Arctic Monkeys - Whatever People Say I Am, That's What I'm Not
David Segurola 07/01/2006
Ignore the hype and the media frenzy. Ignore the off-putting morons babbling on about "The fuckin' Monkeys mate, class mate". Ignore this terribly deconstructive bandwagon banter and approach the much-awaited debut with an open mind. You dare read on with a mind full of prejudice and preconception, you just dare!
Whatever your opinions are of The Arctic Monkeys, it is undeniable that they are the height of scuzzy, modern indie pop. On levels of popularity, they are 05/06's Franz Ferdinand. They're so good, people, quite understandably, don't want to like them. Nobody wants to like the band everybody else likes. That's boring. Give me underground free-form jazz funk over this popular stuff any day. I can say, quite comfortably, that Whatever People Say I Am, That's What I'm Not will be a big success, no matter how atrocious the title is. The simple existence of the album makes it a success. This is The Arctic fucking Monkeys, the hottest band in the world ever. Everybody loves them. It's like the rules. I would wager, even further, that the album will get to No.1 in the album chart and that somebody somewhere will proclaim it a classic of some variety.
It's not a classic, most of us will be sure of that. This is good pop; this is excellent, dirty, fun pop. This is the stuff girls and boys will dance to in scrotty concrete jungle indie clubs, this is the stuff people who don't even like rock and roll will like. This is the stuff kids will lose their virginity to in a thousand bedrooms in a thousand British towns. This is the stuff that will get played everywhere for at least a year or so. If internet users thought, much like me, that the 'Monkeys were huge already, we haven't seen the beginning of it. Not by a long shot. Because, you must remember, The Arctic Monkeys were making headlines and making news long before the release of this album. Their murmur has been spreading through the ranks for what seems an age now. To most of us music pirates, they seem positively archaic. Streaming and downloadable mp3s have pushed the young Sheffield lads up and up and up a little bit more. Having already made a (marginally) historic No.1 in the singles chart with the prolific "Bet You Look Good On The Dancefloor", their public image fronts a wave of new indie rock and roll bands strolling into the mainstream. Did I say strolling? I meant strutting. Look at Kaiser Chiefs, Bloc Party, Franz Ferdinand, Hard-Fi and... need I go on? They're part of something.
The album starts with "The View From The Afternoon", a poppy, confident, swaying piece of guitar tomfoolery. "Tonight there'll be a ruckus, regardless of what's gone before,” wails that darling young chap that fronts the band with Gallagher-like manifest. Voted the coolest person in music by NME, apparently. Whilst I'd disagree quite profusely, Alex's style and demeanor aren't a finite energy source. His post-pubescent crackle and croak deliver with magnificence by the bucket load. Faultless lyrically, AM manage to be bombastic and sarky and snarling without losing the charm: "What a scummy man, I bet he'd rob you if he can". That's where the appeal to youth stems from, as these "real" lyrics tell tales of sex and debauchery and shit gig nights watching shit bands in shit towns. Something far too many kids can relate to. I know I can.
Highlights of the album remain those tracks on the scarcely released and much treasured Beneath The Boardwalk EP and those that have been floating about the realm of the internet for eons -- "Bet You Look Good On The Dancefloor", "Fake Tales Of San Francisco", "A Certain Romance", "Mardy Bum", "When The Sun Goes Down" (still referred to as "Scummy" by those of us who are intent on remaining old school). In fact, I had heard all but 4 tracks before the proper release, although the re-recordings keep the vigour and strength of demo recordings but with new-found professionalism.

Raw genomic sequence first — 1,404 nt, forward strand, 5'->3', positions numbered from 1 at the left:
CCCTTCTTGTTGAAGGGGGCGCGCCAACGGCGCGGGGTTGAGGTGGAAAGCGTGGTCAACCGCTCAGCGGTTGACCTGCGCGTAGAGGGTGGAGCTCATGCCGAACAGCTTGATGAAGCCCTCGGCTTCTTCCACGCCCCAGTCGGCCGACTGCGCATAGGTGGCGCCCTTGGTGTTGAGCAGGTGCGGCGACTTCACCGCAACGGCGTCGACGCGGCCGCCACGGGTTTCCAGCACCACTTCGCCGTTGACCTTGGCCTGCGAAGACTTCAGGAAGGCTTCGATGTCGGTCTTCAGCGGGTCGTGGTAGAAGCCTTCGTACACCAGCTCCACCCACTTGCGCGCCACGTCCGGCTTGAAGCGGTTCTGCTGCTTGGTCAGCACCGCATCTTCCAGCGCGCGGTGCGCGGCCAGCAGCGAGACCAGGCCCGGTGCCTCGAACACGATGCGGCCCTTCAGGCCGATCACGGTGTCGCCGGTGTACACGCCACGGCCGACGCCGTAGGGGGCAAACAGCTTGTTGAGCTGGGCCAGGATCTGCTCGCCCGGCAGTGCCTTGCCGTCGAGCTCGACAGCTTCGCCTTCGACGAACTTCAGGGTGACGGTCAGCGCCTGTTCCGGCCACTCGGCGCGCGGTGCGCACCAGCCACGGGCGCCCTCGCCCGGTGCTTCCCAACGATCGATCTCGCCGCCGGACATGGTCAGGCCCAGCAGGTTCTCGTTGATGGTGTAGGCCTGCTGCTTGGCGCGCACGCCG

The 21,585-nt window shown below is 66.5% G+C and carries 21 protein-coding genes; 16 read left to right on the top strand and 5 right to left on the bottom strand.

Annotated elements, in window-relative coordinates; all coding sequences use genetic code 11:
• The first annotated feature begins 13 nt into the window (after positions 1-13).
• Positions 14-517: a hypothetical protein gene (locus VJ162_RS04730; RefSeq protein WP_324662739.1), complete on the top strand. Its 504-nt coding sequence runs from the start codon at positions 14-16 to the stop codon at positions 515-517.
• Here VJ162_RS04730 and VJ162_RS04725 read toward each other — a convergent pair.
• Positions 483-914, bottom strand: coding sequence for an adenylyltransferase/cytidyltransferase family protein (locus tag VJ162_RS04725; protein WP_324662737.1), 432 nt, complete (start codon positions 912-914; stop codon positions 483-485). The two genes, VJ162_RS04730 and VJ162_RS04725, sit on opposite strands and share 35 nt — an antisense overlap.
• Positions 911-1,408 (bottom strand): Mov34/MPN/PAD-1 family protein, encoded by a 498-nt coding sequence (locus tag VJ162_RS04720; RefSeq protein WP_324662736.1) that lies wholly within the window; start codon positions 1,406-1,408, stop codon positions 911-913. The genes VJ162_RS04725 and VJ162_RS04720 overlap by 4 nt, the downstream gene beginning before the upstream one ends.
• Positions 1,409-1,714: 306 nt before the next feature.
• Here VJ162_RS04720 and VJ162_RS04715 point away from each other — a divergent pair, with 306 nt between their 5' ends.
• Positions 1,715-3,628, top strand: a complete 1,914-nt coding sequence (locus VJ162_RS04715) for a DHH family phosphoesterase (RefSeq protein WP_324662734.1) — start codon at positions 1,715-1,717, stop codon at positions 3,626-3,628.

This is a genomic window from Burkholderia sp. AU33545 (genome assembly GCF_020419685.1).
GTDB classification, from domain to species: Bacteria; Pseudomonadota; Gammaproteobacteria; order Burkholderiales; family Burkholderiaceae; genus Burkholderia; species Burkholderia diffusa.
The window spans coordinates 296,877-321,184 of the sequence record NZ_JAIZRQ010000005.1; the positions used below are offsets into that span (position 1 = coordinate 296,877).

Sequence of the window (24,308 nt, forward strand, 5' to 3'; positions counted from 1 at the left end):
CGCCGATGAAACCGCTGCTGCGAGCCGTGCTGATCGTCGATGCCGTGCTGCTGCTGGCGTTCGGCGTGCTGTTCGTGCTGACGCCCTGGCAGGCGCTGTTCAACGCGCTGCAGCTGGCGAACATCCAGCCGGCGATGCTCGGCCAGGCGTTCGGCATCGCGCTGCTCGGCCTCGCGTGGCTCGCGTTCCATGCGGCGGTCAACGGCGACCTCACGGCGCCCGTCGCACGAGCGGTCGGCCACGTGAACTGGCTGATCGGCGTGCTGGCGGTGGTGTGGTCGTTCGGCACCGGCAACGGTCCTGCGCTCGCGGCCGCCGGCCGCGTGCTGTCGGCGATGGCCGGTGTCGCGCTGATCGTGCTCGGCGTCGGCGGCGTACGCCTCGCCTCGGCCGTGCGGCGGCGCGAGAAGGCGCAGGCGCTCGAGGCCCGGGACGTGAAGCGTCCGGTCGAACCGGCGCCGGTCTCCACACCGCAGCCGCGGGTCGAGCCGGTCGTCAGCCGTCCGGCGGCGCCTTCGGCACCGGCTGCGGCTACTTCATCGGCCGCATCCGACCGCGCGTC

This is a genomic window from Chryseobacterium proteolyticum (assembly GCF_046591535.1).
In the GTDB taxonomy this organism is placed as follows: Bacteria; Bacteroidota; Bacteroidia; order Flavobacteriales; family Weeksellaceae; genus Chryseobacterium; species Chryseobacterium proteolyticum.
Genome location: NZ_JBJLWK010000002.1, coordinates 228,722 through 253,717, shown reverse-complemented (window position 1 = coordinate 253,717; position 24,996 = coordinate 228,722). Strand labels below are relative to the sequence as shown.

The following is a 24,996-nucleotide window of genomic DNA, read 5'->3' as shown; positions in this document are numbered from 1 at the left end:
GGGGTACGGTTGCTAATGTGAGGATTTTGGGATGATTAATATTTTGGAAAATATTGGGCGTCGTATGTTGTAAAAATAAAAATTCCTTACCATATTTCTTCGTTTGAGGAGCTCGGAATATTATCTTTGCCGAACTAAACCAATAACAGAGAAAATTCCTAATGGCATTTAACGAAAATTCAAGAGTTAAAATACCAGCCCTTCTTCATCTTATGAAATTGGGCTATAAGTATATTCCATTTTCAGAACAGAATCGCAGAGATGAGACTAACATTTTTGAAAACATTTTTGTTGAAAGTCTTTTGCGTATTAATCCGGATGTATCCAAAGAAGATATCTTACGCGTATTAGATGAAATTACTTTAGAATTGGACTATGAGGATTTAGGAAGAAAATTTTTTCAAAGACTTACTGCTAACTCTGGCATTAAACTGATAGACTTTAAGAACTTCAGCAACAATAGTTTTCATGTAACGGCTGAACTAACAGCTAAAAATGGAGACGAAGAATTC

"Mardy Bum" remains one of the finest modern pop songs I've ever heard, whilst "A Certain Romance" bears all of the musical intelligence and power that (dare I mutter their name?) made The Libertines what they were. "Riot Van" is a harmonious, somber recollection of youth and their relationship to the police. "I Bet You Look Good On The Dancefloor" is The Arctic Monkeys' "Take Me Out": their defining factor. Newer tracks include the manic “You Probably Couldn't See For The Lights But You Were Looking As Straight At Me” (the track that should also be celebrated for the first ever rock and roll Frank Spencer reference) and “Perhaps Vampire Is A Bit Strong, But…” serving as a fittingly instrumental, drum-heavy sentiment, with Alex bawling, “All you people are vampires!” Some things just make most sense when shouted, I guess.
I was cynical about this -- before I'd even heard it in full, I assumed it would be a flop. It's inevitable, isn't it? Doesn't that just sum everything up about the modern music scene? A good band get leapt on by the drooling and deplorable side of the public (not you, dear reader) and they get dragged down. As they put it so adequately themselves, "Get off the bandwagon and put down the anvil, yeah yeah yeah". The irony is not lost on some. However, I've been proven well and truly wrong, as much as it pains me to concede such a thing. Whatever... is a good, intelligent album. It's verging on great, but not a classic. The public will receive it marvelously; they'll cherish it and play it very loud out of their bedroom windows. Good luck to 'em. I must also admit I forgot the age and the tender innocence that should be surrounding such a young band, at just 18 or 19. You forget that this is kids. That could be you, singing bitter tales of society and its twists and turns.
No classic album, but who was seriously expecting a classic? This is decade defining stuff. And long may it remain so.